Checked your Eversource bills yet?

February 20, 2018

(Please read and share the attached Meriden Record-Journal story, then check your Eversource bills, then contact me at [email protected] – thank you!)

The Public Utility Regulatory Authority voted Friday to revisit its decision to license a third-party electricity supplier, a move prompted by a complaint earlier in the week from State Sen. Len Suzio, R- Meriden.

PURA also requested data from Eversource and United Illuminating on the electronic transfer of billing information.

A PURA spokesman declined to say why the agency is seeking the data.

PURA will revisit its 2010 decision to grant a license to Texas-based Spark Energy to be a third-party energy supplier in Connecticut.

While residents must have their electricity delivered by Eversource or UI, state law allows them to choose to purchase that power from a third-supplier supplier.

A spokesman for Spark said in a statement Friday that the company “intends to work with PURA to resolve this matter.”

Suzio filed a complaint with PURA accusing both Eversource and Spark Energy of providing misleading pricing information on his monthly bills. 
“Frankly, you can point the finger at everybody — they’re all to blame,” Suzio said Friday. 

Suzio filed a complaint with PURA stating his bills contained inaccurate or misleading information.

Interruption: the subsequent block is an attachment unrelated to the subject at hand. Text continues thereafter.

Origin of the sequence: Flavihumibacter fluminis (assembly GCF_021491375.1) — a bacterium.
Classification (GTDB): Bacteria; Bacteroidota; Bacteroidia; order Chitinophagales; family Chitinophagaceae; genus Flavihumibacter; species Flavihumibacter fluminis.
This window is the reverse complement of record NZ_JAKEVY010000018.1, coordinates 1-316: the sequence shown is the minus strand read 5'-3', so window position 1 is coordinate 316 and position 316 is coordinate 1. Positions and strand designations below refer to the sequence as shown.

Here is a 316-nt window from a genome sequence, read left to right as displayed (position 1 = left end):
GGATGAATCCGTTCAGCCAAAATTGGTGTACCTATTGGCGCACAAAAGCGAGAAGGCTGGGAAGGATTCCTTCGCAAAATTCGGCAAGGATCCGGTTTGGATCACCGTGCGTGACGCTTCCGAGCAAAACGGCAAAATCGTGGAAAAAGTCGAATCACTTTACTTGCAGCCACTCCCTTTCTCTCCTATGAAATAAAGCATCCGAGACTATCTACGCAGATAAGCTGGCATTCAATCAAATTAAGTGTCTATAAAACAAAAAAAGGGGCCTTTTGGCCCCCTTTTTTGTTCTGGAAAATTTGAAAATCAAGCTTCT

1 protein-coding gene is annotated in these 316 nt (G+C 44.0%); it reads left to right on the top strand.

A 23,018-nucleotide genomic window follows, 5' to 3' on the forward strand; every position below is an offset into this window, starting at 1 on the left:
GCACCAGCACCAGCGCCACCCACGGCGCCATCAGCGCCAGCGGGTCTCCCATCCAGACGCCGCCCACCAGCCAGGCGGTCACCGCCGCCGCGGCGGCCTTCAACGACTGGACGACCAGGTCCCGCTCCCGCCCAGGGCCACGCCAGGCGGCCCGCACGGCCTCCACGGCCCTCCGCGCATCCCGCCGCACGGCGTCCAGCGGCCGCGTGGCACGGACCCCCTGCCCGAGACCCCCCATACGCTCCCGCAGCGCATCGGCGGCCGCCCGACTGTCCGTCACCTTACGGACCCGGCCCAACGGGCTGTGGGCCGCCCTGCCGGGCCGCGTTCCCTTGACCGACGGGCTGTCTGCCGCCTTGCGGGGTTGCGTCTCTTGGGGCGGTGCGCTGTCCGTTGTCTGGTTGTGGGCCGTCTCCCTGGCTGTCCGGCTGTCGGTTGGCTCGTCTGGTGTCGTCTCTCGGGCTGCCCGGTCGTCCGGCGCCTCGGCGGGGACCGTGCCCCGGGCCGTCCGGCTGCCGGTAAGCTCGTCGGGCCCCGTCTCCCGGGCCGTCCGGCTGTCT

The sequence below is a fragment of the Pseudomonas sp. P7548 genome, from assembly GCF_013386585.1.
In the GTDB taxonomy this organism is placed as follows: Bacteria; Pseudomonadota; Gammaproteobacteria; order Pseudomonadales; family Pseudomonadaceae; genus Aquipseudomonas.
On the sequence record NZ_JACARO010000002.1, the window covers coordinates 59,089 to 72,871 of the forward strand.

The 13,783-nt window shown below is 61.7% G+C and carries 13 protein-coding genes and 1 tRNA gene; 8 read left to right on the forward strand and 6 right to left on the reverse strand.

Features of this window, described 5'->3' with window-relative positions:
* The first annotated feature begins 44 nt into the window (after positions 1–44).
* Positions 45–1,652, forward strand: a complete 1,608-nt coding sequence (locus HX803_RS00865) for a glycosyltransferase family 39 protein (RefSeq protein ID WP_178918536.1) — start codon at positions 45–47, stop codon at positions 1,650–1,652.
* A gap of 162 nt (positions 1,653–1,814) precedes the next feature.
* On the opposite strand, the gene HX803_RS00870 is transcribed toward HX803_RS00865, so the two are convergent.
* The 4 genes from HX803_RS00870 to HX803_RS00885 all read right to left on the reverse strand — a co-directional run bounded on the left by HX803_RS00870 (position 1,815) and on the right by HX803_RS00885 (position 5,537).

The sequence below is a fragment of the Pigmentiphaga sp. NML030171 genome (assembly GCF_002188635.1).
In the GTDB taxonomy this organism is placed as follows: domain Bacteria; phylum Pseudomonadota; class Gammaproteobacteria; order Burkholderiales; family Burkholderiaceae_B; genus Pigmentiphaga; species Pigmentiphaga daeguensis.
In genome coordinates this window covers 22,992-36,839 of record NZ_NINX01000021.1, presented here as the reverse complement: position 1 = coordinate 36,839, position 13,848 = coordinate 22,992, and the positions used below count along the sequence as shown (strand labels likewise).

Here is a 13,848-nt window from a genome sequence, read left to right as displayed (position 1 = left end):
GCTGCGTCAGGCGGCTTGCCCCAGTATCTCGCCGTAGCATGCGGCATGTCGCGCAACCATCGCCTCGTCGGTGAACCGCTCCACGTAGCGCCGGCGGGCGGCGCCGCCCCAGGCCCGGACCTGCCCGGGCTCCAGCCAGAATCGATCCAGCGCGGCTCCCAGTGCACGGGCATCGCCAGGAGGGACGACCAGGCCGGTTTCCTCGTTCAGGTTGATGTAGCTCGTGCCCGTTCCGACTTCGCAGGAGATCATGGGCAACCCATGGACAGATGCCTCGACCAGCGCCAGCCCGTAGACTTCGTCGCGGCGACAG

His monthly Eversource bills would indicate the supply charge in his next bill would be 7 cents per kilowatt hour, but he was then charged 12.99 cents per kilowatt hour.

He noticed the discrepancy for six months.

In a letter to PURA Monday, Suzio urged the agency to investigate Eversource for “knowingly disseminating information to thousands and thousands of ratepayers on their electric bill.”

Eversource spokesman Mitch Gross said the problem, however, is with Spark Energy.

Gross said third party vendors are responsible for putting their pricing information in an electronic billing system.

“The third-party suppliers are entirely responsible for their rate,” he said. “They’ve chosen to do business here, and part of that responsibility is making sure that the information is provided in an accurate and timely manner.”

Gross said that Suzio is among the roughly 28 percent of Eversource’s customers that have opted to purchase electricity from a third-party.

He added Eversource will cooperate with PURA’s data request. 

Suzio said Eversource should review the bill and make sure the information is accurate. 

“You’re the one that’s disseminating this erroneous information,” Suzio said. “You know it’s not reliable, and it’s on your bill, not on somebody else’s bill.”